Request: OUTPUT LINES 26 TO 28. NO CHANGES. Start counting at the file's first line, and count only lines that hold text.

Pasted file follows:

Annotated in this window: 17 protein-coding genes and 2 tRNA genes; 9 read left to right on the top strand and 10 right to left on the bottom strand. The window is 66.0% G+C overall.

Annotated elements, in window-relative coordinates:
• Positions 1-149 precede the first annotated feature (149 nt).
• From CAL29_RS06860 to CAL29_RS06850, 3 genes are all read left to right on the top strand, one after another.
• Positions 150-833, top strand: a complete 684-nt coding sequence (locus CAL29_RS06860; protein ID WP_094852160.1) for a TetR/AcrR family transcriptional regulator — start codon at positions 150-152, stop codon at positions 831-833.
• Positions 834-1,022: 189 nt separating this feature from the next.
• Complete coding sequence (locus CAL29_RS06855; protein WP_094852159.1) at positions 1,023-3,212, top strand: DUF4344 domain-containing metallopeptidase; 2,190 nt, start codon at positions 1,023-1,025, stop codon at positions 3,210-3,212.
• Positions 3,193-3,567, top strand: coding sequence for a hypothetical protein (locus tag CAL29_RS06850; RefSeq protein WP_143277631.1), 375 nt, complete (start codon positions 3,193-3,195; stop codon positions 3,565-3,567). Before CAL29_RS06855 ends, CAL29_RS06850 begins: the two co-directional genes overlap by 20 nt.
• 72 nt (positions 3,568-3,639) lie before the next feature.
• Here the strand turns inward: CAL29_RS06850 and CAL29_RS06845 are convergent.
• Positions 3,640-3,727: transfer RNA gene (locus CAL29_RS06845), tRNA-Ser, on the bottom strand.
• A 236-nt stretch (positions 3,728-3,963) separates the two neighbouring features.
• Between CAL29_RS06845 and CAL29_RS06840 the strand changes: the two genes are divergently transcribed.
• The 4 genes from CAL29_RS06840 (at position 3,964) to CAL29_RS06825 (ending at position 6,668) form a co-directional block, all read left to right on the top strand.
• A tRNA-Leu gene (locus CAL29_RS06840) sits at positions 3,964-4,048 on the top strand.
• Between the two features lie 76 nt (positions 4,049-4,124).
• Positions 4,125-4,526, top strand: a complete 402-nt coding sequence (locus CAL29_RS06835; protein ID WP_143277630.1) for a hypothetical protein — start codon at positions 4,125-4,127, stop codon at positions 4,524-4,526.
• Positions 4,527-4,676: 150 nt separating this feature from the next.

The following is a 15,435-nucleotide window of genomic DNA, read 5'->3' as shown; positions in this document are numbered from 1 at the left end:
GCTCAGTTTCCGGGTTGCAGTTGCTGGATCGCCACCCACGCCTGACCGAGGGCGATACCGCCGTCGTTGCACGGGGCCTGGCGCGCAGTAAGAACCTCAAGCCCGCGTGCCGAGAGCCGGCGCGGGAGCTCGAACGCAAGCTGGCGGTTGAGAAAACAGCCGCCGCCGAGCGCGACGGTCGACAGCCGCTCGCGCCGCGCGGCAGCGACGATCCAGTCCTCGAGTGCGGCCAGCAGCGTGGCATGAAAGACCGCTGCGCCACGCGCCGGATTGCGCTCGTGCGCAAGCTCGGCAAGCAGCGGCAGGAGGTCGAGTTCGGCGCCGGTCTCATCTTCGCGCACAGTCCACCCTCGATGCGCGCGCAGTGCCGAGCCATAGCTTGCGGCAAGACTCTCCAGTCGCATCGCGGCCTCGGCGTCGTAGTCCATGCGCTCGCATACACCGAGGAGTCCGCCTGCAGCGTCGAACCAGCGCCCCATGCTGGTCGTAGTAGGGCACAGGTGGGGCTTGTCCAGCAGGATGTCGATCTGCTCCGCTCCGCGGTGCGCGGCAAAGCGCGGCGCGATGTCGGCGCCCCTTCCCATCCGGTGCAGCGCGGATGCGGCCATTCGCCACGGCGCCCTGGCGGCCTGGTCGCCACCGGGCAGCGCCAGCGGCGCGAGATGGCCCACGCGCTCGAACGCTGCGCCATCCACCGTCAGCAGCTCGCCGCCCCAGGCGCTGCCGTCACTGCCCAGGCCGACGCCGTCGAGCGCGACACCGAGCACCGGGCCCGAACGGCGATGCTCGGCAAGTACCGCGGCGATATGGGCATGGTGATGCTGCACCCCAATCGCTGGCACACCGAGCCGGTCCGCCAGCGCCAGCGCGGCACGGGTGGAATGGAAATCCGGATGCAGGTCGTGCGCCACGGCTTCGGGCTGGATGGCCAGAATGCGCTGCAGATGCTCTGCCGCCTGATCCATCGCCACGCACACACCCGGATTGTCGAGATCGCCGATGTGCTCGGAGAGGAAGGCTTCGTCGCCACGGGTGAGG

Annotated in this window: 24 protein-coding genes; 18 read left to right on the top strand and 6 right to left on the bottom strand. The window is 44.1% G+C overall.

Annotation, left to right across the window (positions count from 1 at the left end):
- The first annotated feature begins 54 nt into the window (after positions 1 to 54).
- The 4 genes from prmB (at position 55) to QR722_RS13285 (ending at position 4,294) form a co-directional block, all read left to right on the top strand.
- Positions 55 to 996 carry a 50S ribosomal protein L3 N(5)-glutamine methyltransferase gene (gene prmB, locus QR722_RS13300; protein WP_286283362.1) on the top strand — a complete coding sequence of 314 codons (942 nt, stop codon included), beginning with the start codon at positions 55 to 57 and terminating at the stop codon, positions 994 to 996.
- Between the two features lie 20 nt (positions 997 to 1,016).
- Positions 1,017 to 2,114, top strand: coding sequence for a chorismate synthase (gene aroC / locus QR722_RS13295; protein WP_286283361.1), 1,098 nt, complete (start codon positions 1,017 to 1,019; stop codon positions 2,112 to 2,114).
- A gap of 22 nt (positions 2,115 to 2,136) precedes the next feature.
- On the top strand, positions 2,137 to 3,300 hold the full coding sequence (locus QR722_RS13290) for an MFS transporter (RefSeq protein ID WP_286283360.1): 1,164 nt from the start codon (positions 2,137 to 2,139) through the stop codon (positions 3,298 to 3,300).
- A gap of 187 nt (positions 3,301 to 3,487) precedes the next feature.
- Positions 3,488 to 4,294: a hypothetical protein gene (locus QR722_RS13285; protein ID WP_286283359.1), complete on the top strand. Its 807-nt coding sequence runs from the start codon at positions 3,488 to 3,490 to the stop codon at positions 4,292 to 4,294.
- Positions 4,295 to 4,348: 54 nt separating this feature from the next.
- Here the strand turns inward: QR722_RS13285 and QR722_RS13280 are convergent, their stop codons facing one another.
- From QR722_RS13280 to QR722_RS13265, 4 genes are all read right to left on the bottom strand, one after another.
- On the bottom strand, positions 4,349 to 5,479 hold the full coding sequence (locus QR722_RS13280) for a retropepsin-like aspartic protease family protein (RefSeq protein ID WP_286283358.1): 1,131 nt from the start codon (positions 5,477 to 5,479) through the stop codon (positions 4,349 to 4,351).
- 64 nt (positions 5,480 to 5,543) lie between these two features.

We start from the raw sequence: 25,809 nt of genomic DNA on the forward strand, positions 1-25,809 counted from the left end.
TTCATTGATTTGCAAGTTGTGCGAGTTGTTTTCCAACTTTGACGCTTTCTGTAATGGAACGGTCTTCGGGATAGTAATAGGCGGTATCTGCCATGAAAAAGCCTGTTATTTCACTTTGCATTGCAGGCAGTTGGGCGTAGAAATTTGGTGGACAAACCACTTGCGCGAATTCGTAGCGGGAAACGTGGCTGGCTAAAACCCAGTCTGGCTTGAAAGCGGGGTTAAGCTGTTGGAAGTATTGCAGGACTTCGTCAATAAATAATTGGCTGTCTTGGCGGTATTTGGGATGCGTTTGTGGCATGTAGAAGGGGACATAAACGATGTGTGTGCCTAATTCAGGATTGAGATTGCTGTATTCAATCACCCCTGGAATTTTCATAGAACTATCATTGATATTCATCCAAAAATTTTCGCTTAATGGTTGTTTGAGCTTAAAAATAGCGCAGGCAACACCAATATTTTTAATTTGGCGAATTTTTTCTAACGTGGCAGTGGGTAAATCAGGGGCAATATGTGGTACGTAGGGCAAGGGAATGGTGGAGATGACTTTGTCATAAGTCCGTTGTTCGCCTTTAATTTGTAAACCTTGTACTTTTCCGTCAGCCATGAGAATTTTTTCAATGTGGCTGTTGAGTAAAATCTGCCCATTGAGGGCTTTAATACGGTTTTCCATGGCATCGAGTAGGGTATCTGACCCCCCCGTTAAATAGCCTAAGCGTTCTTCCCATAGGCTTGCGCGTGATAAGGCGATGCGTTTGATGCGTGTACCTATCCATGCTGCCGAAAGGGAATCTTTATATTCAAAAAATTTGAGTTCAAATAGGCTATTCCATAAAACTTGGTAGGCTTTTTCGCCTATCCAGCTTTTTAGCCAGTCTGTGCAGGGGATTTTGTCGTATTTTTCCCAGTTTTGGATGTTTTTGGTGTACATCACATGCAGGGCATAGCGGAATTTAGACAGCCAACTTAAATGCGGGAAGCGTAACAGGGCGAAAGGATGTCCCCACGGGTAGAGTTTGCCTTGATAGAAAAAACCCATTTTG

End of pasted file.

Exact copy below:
- Between the two features lie 20 nt (positions 997 to 1,016).
- Positions 1,017 to 2,114, top strand: coding sequence for a chorismate synthase (gene aroC / locus QR722_RS13295; protein WP_286283361.1), 1,098 nt, complete (start codon positions 1,017 to 1,019; stop codon positions 2,112 to 2,114).
- A gap of 22 nt (positions 2,115 to 2,136) precedes the next feature.